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Several telephone reports which reached here as early as the evening of the 2nd of August, 1934, from offices of the Party and regional [Bezirk] authorities, concerning refusal to sound the funeral knell ordered by the Reich Government, and also numerous written reports, caused the Bavarian Political Police to come to the decision, a copy of which is enclosed, and which has already been submitted to your office.
The result was as follows: In more than 70 parishes bells were not tolled on the 2nd of August, in 20 parishes on the 2nd and 3rd of August, and in 4 parishes on the 2nd, 3rd and 4th of August. The reason given in about 56 cases was that no definite order had been issued from the responsible diocesan office, or dean's office. Of the clergy involved, 32 in all are politically tainted-two of them read holy mass on the 26th of July for the deceased Chancellor of the Austrian Confederation Dollfuss, or remembered him in a sermon and had prayers said for him. It appears that no special order of the senior church authorities was necessary for this. In one case the sacristan was interrupted in ringing the knell by the priest.
When asked for an explanation by enraged fellow Germans and fellow party members, every possible excuse was used-let us only call attention to the following ones, to show what type they were:
Alleged disturbance of the religious service.
Nothing is done on orders from lay authorities.
Absence, either accidental, or alleged to be by reason of duty.
Alleged state of decay of the belfry.
Alleged defectiveness of the bells.
Alleged ignorance of the decree of the Reich Government.
Hindenburg was a Protestant; by a decree of the Bavarian Ministry of Public Worship and Education (Resolution of the State Minister for Education and Public Worship, dated 29.6.34, No. I 19763) the vicar was only pledged to obey the order of the church authorities with respect to the ringing of church bells.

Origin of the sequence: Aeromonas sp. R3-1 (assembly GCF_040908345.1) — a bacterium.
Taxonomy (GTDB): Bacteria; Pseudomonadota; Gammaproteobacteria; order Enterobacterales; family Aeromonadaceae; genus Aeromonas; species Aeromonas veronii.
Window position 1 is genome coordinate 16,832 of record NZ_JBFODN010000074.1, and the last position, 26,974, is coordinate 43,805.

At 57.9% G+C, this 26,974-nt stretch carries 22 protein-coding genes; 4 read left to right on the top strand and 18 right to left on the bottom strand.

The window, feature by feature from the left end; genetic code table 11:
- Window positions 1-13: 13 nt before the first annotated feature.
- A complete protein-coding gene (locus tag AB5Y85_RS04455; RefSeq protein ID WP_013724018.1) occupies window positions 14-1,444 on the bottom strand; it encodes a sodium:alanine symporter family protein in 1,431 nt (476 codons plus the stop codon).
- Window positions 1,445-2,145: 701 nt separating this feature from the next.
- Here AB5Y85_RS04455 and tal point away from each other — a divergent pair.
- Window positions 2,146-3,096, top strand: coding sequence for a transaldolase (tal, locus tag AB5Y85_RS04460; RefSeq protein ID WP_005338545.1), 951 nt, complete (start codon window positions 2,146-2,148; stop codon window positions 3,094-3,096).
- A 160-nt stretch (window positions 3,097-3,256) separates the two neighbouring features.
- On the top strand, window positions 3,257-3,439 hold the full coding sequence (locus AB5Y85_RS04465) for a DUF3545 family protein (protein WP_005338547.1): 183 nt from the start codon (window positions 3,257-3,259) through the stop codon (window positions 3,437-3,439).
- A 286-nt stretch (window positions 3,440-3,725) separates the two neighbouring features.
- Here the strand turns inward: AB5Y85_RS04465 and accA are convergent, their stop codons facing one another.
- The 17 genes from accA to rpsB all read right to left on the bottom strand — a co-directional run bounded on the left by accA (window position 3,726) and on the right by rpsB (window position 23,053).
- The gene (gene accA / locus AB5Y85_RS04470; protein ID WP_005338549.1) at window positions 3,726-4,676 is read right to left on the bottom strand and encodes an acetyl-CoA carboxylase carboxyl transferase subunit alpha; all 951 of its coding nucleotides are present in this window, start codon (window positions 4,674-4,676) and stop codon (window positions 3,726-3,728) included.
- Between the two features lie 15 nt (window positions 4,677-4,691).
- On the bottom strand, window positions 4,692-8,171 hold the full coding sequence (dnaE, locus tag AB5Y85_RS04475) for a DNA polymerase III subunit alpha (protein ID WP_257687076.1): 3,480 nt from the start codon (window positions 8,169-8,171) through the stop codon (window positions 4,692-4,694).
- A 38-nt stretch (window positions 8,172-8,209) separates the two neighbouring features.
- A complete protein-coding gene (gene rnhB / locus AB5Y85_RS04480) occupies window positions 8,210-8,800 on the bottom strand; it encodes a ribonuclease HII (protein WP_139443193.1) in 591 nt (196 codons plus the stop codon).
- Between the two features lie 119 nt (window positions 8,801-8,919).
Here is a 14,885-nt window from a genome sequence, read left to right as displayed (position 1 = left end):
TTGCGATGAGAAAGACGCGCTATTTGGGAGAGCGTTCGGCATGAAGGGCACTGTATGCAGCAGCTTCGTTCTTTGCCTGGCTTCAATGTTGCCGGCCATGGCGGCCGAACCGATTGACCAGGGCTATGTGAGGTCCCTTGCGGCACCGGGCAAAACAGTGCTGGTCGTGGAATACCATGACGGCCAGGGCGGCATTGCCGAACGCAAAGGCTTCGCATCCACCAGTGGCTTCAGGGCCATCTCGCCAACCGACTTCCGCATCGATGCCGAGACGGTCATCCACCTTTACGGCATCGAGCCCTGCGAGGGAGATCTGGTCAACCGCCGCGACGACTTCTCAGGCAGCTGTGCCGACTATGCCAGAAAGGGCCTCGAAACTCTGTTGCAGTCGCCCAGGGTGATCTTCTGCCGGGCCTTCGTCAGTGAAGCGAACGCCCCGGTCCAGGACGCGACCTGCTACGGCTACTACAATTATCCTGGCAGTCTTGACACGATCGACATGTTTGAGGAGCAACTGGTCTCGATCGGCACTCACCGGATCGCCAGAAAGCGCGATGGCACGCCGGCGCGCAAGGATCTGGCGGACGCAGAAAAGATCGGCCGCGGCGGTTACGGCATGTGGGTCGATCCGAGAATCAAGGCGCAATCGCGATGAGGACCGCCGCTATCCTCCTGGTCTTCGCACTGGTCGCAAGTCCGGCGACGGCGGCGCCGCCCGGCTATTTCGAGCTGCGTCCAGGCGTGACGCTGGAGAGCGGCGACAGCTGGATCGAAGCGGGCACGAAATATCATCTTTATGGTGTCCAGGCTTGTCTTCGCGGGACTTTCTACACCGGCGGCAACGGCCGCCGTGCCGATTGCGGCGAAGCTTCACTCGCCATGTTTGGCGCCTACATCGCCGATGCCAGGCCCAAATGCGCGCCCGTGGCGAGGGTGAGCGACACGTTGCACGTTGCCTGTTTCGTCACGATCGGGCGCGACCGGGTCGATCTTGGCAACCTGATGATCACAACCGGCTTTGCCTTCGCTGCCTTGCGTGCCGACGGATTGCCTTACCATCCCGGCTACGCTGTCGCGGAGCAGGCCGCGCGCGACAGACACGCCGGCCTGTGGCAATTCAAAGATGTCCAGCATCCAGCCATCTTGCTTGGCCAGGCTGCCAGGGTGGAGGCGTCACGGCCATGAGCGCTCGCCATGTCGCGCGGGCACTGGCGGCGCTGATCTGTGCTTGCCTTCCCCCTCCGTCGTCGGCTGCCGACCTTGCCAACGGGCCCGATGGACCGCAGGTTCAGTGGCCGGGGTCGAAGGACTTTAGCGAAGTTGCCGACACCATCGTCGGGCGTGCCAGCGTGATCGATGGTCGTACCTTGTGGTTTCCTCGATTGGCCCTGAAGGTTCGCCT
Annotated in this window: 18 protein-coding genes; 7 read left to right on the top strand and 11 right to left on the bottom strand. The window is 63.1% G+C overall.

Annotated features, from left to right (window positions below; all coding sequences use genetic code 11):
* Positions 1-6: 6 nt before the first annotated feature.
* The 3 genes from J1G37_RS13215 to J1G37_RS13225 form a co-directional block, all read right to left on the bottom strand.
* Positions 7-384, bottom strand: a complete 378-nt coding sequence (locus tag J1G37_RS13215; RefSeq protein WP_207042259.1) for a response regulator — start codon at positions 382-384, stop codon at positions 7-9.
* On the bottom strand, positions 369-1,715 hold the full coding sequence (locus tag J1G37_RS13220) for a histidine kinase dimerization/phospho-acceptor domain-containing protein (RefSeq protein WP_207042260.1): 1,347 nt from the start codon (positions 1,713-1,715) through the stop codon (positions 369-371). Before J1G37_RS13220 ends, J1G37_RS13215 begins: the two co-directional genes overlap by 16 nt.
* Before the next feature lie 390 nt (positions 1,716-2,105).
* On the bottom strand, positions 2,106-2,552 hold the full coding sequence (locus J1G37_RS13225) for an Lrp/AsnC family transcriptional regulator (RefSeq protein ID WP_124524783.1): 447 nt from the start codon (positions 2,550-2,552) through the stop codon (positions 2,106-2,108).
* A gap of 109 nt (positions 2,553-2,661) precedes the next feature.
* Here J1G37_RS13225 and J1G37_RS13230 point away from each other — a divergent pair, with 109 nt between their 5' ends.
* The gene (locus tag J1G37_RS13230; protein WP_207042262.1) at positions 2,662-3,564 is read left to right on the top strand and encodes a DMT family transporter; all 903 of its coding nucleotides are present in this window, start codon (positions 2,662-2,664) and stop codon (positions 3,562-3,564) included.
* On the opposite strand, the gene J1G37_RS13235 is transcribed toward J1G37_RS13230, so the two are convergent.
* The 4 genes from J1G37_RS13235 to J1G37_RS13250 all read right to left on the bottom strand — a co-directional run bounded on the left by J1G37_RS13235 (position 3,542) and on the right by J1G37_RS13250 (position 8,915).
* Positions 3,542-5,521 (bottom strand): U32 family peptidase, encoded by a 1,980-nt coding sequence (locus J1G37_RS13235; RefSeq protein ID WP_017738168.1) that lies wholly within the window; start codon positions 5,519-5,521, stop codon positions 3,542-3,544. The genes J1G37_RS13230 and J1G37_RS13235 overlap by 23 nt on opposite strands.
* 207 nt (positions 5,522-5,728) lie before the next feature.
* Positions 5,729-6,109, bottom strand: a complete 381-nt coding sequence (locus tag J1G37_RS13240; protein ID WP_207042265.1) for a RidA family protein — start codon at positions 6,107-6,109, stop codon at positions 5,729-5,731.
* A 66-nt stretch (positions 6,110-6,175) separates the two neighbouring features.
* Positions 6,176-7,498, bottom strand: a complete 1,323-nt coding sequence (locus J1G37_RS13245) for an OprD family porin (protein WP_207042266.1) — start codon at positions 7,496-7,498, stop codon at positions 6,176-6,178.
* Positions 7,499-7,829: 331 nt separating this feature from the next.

Bells had only been rung in the morning on the occasion of the 20th anniversary of the outbreak of war.
On his own authority, the bishop of Wuerzburg. Matthias Ehrenfried, a sufficiently well-known cleric, fixed the ringing of bells for the morning, between 11-0 and 12-0 o'clock. [pencil note referring to underling] How so?
Another minister had the incredible lack of taste to point out that the enforced ringing of church bells when Kurt Eisner was shot, had been the occasion of the order that this should in future only be done by order of the church authorities. The mentioning of the name of the immortal president of the Reich von Hindenburg in the same breath as an incident connected with Eisner, the traitor and Jew, is the most despicable feature [Gemeinheit] of the affair.
From the foregoing it is not difficult to see that the Catholic clergy in their intolerance, have done their utmost to disturb the peace between laymen and clergy. There is no doubt that the obstructive attitude of the clergy is due, on the one hand, to that fact that the deceased Reichpresident was a Protestant, and on the other, to the fact that the Catholic Church was to obey a suggestion made by the National-Socialist Reich Government. The conduct shown in this case provides once more a clear evidence of the international attitude and lack of German feeling and perception in Catholic clerical circles.